Not for lack of trying, grass growth under our apple tree dies off every year no matter how much top dressing you perform or heavy constant watering , overseeding, etc. Could it be the acidic soil from the fruit? The tree adds a beautiful touch to its corner of the yard, I'm afraid it may get the old George Washington soon in lieu of grass. Any suggestions on remedying this problem?
Grass is very difficult to grow under any tree, but there are a few things you can do. First, have the tree's branches thinned out. This will improve the light that makes it to below the tree; and for an apple, it makes for better fruit anyway. Next, have the soil tested and treat it for whatever the test recommends. Third, make sure that the area is getting adequate water. Trees drink a huge amount of water and in order for the grass to grow, you will need supplemental water under the tree.
I am growing apple trees from seeds. The trees are now 4 feet high with no branches. When will they start to branch, or what do I do to get them to branch?
They should branch on their own here in the next year or so. You can force them to branch now by nipping the top, but I would not recommend that as this will result in a tree that looks more like a shrub than a tree.
I have two beautiful apple trees. They are about 3 years old. Rabbits have eaten off the bark of both trees (100% around the tree for about 3 feet). Can the trees be salvaged?
Unfortunately, it is unlikely the trees can be saved if they have been that severely girdled. If you are very attached to these trees, I would call a local arborist to look at them and they may be able to help.
I recently bought two-year-old apple trees and want to train them as an espalier. The lowest branches are too high for my desired lowest tier. If I cut the trees back to this height now, will they sprout new growth at this height or will it kill them off?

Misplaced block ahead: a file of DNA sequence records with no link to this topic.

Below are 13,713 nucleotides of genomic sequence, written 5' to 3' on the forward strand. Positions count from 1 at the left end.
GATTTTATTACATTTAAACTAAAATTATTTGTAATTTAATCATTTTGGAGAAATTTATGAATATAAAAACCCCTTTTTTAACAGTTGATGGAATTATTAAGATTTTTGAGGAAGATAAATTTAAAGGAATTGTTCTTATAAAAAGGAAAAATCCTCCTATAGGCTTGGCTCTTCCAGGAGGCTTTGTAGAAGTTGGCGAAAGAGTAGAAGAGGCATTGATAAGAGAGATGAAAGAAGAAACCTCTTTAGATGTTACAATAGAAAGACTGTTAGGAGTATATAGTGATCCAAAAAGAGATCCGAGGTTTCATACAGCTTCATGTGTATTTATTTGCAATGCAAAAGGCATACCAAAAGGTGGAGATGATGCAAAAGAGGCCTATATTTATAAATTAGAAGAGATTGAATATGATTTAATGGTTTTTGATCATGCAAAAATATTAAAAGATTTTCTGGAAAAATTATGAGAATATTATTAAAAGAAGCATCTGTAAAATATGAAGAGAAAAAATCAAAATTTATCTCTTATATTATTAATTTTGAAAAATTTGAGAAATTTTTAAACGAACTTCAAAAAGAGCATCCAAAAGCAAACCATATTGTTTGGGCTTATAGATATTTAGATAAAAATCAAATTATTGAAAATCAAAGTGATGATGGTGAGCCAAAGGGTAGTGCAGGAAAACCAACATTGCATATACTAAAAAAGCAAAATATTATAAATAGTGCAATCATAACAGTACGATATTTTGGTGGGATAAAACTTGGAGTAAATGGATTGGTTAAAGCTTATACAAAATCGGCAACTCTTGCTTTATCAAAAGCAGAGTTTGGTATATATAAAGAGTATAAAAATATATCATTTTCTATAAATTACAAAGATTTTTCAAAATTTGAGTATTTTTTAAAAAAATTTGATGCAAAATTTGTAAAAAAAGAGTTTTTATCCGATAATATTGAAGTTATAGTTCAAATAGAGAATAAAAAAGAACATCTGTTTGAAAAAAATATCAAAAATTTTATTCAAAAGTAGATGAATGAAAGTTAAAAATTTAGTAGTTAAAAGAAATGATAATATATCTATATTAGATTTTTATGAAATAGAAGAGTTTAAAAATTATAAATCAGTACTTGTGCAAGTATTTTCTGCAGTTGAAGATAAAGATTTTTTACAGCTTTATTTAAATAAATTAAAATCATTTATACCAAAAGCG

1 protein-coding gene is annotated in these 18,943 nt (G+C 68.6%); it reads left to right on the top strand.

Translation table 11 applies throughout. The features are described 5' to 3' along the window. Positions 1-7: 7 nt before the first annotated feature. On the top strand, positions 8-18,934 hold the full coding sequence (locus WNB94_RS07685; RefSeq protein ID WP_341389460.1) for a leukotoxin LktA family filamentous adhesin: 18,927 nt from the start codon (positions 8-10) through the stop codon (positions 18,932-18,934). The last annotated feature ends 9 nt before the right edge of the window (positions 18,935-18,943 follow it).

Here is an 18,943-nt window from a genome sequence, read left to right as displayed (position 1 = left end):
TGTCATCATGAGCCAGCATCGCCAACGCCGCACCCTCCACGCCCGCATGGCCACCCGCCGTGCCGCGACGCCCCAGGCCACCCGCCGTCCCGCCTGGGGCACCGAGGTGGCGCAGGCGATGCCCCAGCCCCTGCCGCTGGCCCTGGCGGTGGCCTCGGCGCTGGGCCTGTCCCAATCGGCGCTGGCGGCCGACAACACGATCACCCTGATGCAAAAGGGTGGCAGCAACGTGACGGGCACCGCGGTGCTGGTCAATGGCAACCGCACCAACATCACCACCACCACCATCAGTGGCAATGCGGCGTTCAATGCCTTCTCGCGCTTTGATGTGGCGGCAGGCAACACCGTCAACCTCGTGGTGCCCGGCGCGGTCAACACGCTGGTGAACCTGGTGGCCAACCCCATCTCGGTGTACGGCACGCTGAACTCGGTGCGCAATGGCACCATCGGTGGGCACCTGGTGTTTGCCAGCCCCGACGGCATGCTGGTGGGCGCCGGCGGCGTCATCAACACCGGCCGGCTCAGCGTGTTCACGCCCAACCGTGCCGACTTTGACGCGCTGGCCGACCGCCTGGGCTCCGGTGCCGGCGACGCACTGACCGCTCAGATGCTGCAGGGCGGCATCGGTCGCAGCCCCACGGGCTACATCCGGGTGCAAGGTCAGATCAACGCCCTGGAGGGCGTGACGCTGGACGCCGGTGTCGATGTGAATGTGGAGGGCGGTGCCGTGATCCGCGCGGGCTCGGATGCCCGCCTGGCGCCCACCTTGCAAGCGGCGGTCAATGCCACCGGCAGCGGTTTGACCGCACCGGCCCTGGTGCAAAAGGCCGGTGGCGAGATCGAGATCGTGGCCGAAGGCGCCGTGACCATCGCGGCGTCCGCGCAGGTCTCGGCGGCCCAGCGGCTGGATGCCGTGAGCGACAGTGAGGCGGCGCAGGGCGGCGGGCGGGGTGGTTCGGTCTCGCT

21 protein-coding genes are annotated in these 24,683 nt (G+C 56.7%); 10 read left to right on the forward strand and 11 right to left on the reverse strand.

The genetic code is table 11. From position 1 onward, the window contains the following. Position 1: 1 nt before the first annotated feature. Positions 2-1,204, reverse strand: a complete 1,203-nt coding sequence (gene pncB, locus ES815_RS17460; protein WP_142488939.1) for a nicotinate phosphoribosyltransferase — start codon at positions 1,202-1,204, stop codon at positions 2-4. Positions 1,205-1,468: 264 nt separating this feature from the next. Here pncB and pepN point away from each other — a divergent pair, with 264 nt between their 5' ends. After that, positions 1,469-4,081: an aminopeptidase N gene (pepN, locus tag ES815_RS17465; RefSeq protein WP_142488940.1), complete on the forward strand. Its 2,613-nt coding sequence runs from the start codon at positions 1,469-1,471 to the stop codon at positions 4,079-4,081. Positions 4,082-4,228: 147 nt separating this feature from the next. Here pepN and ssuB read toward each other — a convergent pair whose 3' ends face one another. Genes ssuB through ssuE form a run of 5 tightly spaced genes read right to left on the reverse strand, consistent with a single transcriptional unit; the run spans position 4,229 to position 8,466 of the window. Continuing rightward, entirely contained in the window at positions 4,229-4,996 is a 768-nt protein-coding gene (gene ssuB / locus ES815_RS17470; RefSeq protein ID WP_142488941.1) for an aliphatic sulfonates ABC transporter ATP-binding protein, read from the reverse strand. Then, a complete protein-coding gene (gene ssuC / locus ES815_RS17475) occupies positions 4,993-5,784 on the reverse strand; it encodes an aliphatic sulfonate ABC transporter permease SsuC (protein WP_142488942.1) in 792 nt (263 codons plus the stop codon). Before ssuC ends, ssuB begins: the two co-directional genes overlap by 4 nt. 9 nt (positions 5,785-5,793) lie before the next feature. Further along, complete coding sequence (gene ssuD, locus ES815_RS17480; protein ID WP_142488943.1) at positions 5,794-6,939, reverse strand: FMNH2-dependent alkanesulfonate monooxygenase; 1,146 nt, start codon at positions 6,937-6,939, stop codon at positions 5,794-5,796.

It would most likely kill them to be cut back that severely. Plus, if it did survive and regrow, the growth it would have would not be suitable for espalier.
It is now spring and the tree is "alive" but the buds are not coming out, although they are there, and they are a gray color. What is going on? What can I do to help this tree?
If the plant is still alive, then I would give it a little more time. While it is spring, tress rely on more than the temperature to tell them when to grow. For example, the amount of light a tree gets plays a large role in how and when it starts to grow. The days are getting longer and the tree should start to open its buds when the light it gets is long enough.
I just bought a house with a beautiful apple tree in the backyard. Last night, while watering, I noticed a liquid coming out of a spot where the branches have been cut. The liquid doesn't look like sap, more the water. I don't believe this to be an infection from cutting off the branch because it seems to have been cut several months before. The apple tree has gone uncared for for a long time, but seems healthy for the most part and still had apples on it when we bought the house in December. Any idea what this liquid might be? is there any chance we can make it healthy again? and will my other fruit trees have the same thing?
It is likely sap. Sap in the spring is very watery. It will be fine and this will not hurt the plant. It is common for recent pruning cuts to do this in the spring when sap runs.
We have a 40-year-old apple tree, which last year had few leaves and blossoms and a few apples. This year the tree is completely bare. In the winter large fungi came from the base of the trunk all the way around. Does this mean it's dying?
Trees, like animals, have lifespans. Most apple trees live only 15-20 years, so yours is quite old and is most likely dying from old age. The fungi is most likely not causing it to die, but is simply being opportunistic and attaching to a dying tree.